Situated at the edge of the Adirondack Mountains, Ballston Spa Veterinary Clinic needed to fit into its environment. "We wanted the building to add to the community," Dr. Salamun says. And apparently, it worked. "Often when we try to give people directions to the clinic, they say they already know where we are because they remember the nice look of our facility."
Most importantly, the doctors designed a space large enough to accommodate their growing practice; they say they planned for 10 years of growth and will reassess future expansion then. Flow was also important. The hospital is laid out to facilitate traffic from public to staff areas and from minor procedures to major. A central circulation spine connects support spaces such as doctors' offices, storage, and wards, with clients moving from front to back for procedures. Dogs and cats (and their owners) wait in separate areas.
Dental suite: Doctors can perform dental procedures at Ballston Spa Veterinary Clinic without Âdisrupting the rest of the treatment area, says Dr. Eric Andersen. The hydraulic wet table is "fantastic," he adds. Natural lighting and digital radiography round out the amenities.
"Once we got in place the basics that are essential to a good working environment, we were able to add the fun, personal touches that make it special and client-friendly," Dr. Salamun says. "For example, our large reception area, a meditation garden, and a special kids' room all cater to our clients."
Doctors' office: The first-floor doctors' office offers a bright, airy space for associates to return calls, catch up on paperwork, and get out of the treatment area for a bit. Each doctor has a space of his or her own. The practice also saved some money by buying furnishings online.
Dr. Salamun says she and architect Brad Rabinowitz worked together on selecting warm, earthy colors for the client areas of the hospital, fitting in with the mountain-lodge ambience of the building. "We wanted an Adirondack feel, something good-looking but not pretentious," she says.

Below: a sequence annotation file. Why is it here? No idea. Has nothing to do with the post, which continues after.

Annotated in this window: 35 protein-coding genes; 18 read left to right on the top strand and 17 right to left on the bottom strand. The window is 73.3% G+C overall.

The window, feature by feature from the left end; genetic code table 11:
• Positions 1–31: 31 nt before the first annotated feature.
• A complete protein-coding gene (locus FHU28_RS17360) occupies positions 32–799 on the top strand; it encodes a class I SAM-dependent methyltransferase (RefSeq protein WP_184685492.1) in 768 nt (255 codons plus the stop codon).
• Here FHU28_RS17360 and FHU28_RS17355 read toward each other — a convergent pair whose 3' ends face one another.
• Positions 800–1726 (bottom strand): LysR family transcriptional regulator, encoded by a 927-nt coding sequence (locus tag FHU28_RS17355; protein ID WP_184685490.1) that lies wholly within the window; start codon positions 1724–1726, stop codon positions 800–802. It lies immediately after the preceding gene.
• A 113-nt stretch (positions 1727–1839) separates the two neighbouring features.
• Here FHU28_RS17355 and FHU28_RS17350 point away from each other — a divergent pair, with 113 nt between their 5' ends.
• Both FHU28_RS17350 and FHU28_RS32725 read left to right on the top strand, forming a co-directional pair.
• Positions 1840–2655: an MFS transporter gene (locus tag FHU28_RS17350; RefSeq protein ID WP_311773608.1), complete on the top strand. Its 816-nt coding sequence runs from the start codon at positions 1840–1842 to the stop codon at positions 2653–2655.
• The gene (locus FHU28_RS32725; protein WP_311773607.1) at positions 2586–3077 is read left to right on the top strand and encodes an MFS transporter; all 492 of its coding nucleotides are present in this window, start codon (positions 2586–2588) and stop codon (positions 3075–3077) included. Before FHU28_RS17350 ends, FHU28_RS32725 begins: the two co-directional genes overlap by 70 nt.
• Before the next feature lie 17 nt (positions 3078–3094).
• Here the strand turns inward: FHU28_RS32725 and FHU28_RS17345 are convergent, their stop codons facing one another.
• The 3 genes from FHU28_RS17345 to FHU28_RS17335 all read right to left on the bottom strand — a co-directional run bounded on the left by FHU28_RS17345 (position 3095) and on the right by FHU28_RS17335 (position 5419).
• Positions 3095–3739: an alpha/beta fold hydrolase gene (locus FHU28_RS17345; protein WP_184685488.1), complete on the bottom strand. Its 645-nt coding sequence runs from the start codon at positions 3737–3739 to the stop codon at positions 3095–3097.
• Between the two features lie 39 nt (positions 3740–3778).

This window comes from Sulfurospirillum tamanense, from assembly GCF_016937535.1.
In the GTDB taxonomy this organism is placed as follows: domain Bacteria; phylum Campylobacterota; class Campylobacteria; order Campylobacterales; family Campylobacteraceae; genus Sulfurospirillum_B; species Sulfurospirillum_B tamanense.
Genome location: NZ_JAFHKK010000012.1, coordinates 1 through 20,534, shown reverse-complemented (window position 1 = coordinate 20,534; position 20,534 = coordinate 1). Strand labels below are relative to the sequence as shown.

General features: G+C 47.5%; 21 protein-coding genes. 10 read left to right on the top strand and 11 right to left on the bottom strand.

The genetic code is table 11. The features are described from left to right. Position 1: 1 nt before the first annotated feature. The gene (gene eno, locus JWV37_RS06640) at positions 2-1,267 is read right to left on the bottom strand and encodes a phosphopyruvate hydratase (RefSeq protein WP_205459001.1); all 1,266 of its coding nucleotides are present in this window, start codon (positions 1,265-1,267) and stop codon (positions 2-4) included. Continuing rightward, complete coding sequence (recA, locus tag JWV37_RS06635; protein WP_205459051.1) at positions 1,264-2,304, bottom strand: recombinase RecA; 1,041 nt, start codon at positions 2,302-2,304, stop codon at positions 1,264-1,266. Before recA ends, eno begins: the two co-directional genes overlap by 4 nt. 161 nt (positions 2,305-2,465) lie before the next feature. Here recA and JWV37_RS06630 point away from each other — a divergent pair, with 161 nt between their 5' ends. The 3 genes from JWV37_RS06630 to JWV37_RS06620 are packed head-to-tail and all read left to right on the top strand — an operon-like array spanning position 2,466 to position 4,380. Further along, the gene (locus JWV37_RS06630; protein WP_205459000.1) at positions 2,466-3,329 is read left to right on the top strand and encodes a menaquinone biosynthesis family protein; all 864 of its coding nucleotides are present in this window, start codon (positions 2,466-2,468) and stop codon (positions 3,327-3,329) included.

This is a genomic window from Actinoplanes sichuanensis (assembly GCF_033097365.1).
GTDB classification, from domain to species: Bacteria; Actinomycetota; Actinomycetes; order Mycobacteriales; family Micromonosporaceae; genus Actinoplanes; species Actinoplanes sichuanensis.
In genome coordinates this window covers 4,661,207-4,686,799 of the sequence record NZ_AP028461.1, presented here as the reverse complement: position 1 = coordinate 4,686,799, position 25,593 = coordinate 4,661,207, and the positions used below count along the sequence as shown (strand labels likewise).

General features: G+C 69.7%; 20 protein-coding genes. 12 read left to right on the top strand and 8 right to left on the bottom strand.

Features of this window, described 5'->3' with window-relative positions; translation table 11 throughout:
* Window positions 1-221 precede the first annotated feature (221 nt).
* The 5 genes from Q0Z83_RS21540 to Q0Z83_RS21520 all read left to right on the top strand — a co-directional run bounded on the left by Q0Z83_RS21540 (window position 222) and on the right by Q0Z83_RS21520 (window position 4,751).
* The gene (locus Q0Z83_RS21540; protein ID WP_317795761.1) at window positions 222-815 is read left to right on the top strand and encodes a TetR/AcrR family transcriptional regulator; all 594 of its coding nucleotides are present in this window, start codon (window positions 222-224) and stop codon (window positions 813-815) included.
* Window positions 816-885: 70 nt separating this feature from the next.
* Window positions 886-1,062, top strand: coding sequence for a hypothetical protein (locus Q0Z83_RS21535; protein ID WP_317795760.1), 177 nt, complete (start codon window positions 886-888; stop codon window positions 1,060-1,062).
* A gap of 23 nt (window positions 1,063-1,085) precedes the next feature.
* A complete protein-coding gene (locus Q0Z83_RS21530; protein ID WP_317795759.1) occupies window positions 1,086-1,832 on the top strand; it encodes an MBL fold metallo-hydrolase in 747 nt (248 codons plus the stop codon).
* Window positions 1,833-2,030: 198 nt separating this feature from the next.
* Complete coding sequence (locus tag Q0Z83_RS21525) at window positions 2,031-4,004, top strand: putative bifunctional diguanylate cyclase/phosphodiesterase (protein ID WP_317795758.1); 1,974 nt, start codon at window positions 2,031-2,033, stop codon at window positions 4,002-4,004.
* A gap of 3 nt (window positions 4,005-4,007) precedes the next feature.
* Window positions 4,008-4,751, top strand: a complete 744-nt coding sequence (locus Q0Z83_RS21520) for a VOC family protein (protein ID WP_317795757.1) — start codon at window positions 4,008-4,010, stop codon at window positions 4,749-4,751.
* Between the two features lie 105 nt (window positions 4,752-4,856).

Owners' office: The second floor didn't appear in the original floor plan. But it now includes separate offices for the owners connected by a bathroom with a shower. Dr. Salamun's office has a built-in corner day bed with storage for their children's toys, though Dr. Andersen admits he's napped there once or twice.
In the staff areas, she and Rabinowitz let loose with brighter colors and more whimsical designs, such as a checkerboard-patterned floor in the staff lounge. The doctors also sprang for a deck for staff relaxation time and an exercise room. The staff areas are all housed on the second floor, which wasn't included in the original plan. That plan had to be changed—zoning regulations on the lot restricted the size of the first floor and didn't accommodate a staff lounge or owners' offices. The only way for the builders to go was up.
Your hospital design source
Drs. Andersen and Salamun are thrilled with the outcome of all their hard work, but they give much of the credit to their knowledgeable construction team. "Our architect communicated well with us," Dr. Salamun says. "He really seemed to understand what we wanted, and we enjoyed a team effort on this project."
Sarah Moser is a freelance writer and editor in Lenexa, Kan. Please send questions or comments to firstname.lastname@example.org.